energy expenditure and thermogenic effect of nutrition in long-term critically ill trauma-sepsis...
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0.115 THE EFFECT OF TWO ENERGY SOURCES ON WHOLE BODY PROTEIN METABOLISM IN PATIENTS I-ED
PARENTERALLY. MJ Glynn, S Metzner S, D Halliday, J Powell-Tuck.(Gastrointestinal Unit, Charing Cross Hospital, London; and Clinical Research Centre, Harrow, Middlesex; UK)
The effect of altering the energy source between glucose and fat on whole body protein metabolism has been investigated by a randomised crossover study in 6 non-diabetic patients with total dysphagia, oesophageal rupture, enterocutaneous fistula or pancreatitis undergoing parenteral feeding and in a stable condition. The feeding regimen was kept constant during the 10 days of each study except that for one 5 day period the non-nitrogen energy source was glucose and for the other 5 days it was Intralipid with 1OOg as glucose.
Mean total energy supply was 118kJikgf24h. Blood glucose and plasma insulin concentrations were significantly lower on day 2 of the high fat feed (mean 5mmol/l & ll.luU/ml) compared with day 2 of the glucose feed.(7.6mmol/l & &3.5uU/ml:P<0.01). There were similar statistically significant changes on day 5. Urinary ammonia, total nitrogen and S-methylhistidine excretion, urea excretion corrected for plasma changes, and the urinary S-methylhistidine/creatinine ratio were not significantly different on days 2 & 5 of each period, except that nitrogen excretion on day 2 of the high fat feed was greater (mean 73.1 compared to 61.4 mg/kg/9h:P<0.05).
After a tracer intravenous dose of 15N glycine, rates of whole body protein turnover were measured on day 2 & 5 of each period of the study by methods dependent on the 9h abundances of 15N in urinary ammonia and urinary and plasma urea. There was no significant differences in rates of whole body flux, synthesis and breakdown for the two energy sources on either day with either method. The ratio of the flux determined by the ammonia method to that determined from urea was 1.55 for the feed with glucose and 1.65 when fat was used.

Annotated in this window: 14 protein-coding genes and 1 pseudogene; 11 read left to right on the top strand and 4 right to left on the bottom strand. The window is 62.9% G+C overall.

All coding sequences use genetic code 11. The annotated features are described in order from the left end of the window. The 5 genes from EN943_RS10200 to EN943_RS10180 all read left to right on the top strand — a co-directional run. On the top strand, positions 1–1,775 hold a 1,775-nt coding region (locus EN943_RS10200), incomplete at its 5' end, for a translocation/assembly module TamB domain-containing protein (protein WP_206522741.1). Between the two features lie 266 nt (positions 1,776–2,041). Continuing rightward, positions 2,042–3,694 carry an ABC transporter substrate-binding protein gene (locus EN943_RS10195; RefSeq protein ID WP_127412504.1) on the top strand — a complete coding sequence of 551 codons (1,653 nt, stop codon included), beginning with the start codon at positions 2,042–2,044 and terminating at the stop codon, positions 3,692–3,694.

Whole body protein metabolism is therefore not significantly affected by the choice of either glucose or fat as an energy source for parenteral feeding.
0.116 ENERGY EXPENDITURE AND THERMOGENIC EFFECT OF NUTRITION IN LONG-TERM
CRITICALLY ILL TRAUMA-SEPSIS PATIENTS M. Carlsson, A. Thijrne, E. Forsberg (Departments of Anaesthesiology and Surgery, Huddinge University Hospital, Stockholm Sweden)
Hyperalimenation, expecially with glucose, in critically ill patients has adverse effects and the tolerance for excess calories in these patients may be depressed. On the other hand, hypocaloric nutrition does increase protein losses and impair wound healing. The purpose of this study was to measure energy expenditure and the thermogenic effect of nutrition in long-term critically ill patients during mechanical ventilation. Thirteen traumatized and/or septic patients with a mean time of mechanical ventilation of 42 days (range 17-78) were studied. Energy expenditure was measured continuously with the Eng- Strom Metabolic Computer during,4 days in the middle of the period of mechanical venti- lation. An infusion of calories amounting to 105-120% of the measured 24-hour energy expenditure was administered during 14-18 hours. A glucose infusion amounting to 5-10% of total caloric intake was administered during the remaining 6-8 hours (hypocaloric period). Non-protein calories were composed of 50% fat and 50% glucose. Nitrogen intake was 0.15-0.25 g/kg BW. 24-hour energy expenditure was 29 + 4.7 kcaljkg BW (mt SD, range 21-34). Measured energy expenditure was 132t 14% of BMR (Harris-Benedict). TFie energy expenditure of the patients who died (n=3) was 22.7t 1.5 kcal/kg BW, which was signifi- cantly lower (P 0.01) compared to that of the surviTing patients. The increase in energy expenditure during TPN infusion above the hypocaloric period level was used as a measure of the thermogenic effect, although other factors may also have contributed to this increment. During TPN infusion, magnitude of 40% and despite this,
caloric intake exceeded energy expenditure in the the thermogenic effect was no more than lit 7%.
These results indicate that 24-hour energy expenditure in long-term criticaiiy ill patients is lower than in acutely traumatized or septic patients. Therefore, energy ex- penditure should be monitored in order to avoid a caloric infusion rate exceeding the patients' oxidative capacity with the subsequent possibility of unwarranted lipogenesis.